Comparison of tolerance to induced astigmatism in pseudophakic eyes implanted with small aperture, trifocal, or monofocal intraocular lenses
Authors Ang RE
Received 13 March 2019
Accepted for publication 6 May 2019
Published 30 May 2019 Volume 2019:13 Pages 905—911
Checked for plagiarism Yes
Review by Single anonymous peer review
Peer reviewer comments 2
Editor who approved publication: Dr Scott Fraser
Robert Edward Ang
Department of Cornea and Refractive Surgery, Asian Eye Institute, Makati City, Philippines
Purpose: To compare the effect of induced astigmatic defocus on visual performance in pseudophakic eyes implanted with a small aperture, trifocal, or monofocal intraocular lens (IOL).
Patients and methods: The study included 44 eyes with one of four types of IOL (IC-8 IOL (AcuFocus Inc., USA); FineVision (PhysIOL SA, Belgium); AT Lisa (Carl Zeiss AG, Germany); and enVista monofocal (Bausch & Lomb, USA). For astigmatic tolerance assessment, monocular distance visual acuity was measured with cylindrical lenses (power range=0.00–2.50 diopters (D) in 0.50 D increments) added to the subjects best-corrected distance manifest refraction. The assessment was repeated on three pre-determined axes (90°, 180°, and either 45° or 135°). The magnitude of astigmatic tolerance at each defocus step was assessed by taking the difference between logMAR visual acuity at the defocus step relative to that at 0.0 D (ie, no defocus condition).
Results: Across all three axes, the reduction of mean monocular visual acuity at all defocus levels relative to no defocus was significantly smaller in IC-8 group compared to the other IOL groups. When the data was combined across all axes, the astigmatic tolerance of the IC-8 group was better than AT Lisa group from 0.50 D to 2.50 D and FineVision group from 0.50 D to 1.50 D (all P<0.05, ANOVA). The IC-8 group was better than the enVista group, but not significantly (P>0.05, ANOVA). Among individual orientations, statistically significant differences were seen between IC-8 IOLs and the other IOLs, with the largest difference being in the oblique axis. Astigmatic tolerance at all axes combined was 1.40 D for IC-8 IOL, 0.70 D for AT Lisa and FineVision, and 1.00 D for enVista IOLs.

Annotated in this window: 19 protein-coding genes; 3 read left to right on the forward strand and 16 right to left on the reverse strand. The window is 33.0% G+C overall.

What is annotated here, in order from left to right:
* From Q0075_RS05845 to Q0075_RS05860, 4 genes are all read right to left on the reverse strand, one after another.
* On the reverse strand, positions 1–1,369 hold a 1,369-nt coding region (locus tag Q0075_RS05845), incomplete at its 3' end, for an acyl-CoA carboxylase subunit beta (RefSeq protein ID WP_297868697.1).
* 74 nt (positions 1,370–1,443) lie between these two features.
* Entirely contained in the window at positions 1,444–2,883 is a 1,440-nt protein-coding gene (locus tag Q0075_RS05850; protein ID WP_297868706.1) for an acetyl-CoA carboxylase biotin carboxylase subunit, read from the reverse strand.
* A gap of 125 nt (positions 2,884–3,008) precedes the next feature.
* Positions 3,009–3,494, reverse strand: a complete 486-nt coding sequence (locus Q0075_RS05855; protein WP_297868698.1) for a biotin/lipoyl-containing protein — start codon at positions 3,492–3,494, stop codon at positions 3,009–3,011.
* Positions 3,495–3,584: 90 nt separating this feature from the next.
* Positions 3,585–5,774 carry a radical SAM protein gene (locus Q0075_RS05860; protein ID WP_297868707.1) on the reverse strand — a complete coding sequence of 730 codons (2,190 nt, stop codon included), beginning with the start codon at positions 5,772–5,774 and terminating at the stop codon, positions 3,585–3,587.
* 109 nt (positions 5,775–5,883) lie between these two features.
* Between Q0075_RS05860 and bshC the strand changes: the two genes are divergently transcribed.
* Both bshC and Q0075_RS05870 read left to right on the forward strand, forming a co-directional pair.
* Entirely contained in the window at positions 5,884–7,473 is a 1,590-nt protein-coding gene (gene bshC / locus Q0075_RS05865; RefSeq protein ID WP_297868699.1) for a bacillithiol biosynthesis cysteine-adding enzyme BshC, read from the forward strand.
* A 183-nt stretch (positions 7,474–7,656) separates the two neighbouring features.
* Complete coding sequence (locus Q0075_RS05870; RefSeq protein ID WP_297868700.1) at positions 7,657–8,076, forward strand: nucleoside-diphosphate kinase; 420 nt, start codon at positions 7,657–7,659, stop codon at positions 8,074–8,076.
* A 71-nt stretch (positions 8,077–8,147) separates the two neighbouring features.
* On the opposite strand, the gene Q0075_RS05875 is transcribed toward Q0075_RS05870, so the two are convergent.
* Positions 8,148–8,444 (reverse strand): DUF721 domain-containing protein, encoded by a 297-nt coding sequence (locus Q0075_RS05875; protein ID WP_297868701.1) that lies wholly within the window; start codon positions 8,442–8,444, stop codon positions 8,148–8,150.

Conclusion: The small aperture IC-8 IOL showed greater tolerance to induced astigmatic defocus compared to trifocal and monofocal IOLs.
Keywords: cataract, refractive error, small aperture IOL, residual astigmatism
Spectacle independence is a key expectation in patients undergoing premium intraocular lens (IOL) implantation.1 Refractive misses with presbyopia-correcting IOLs can cause residual ametropia, resulting in reduced vision and patient satisfaction.2 Forty percent of the cataract population presents with corneal toricity of 0.75 D or more and, for eyes with greater than 0.50 D of corneal astigmatism, a toric IOL may be needed.3,4 When spectacle independence is desired after cataract surgery, the options for management of preoperative corneal or postoperative residual astigmatism include limbal relaxing incisions, toric IOLs for higher degrees of astigmatism, laser in situ keratomileusis (LASIK), photorefractive keratectomy (PRK), arcuate keratotomy, and piggy-back IOLs.5–9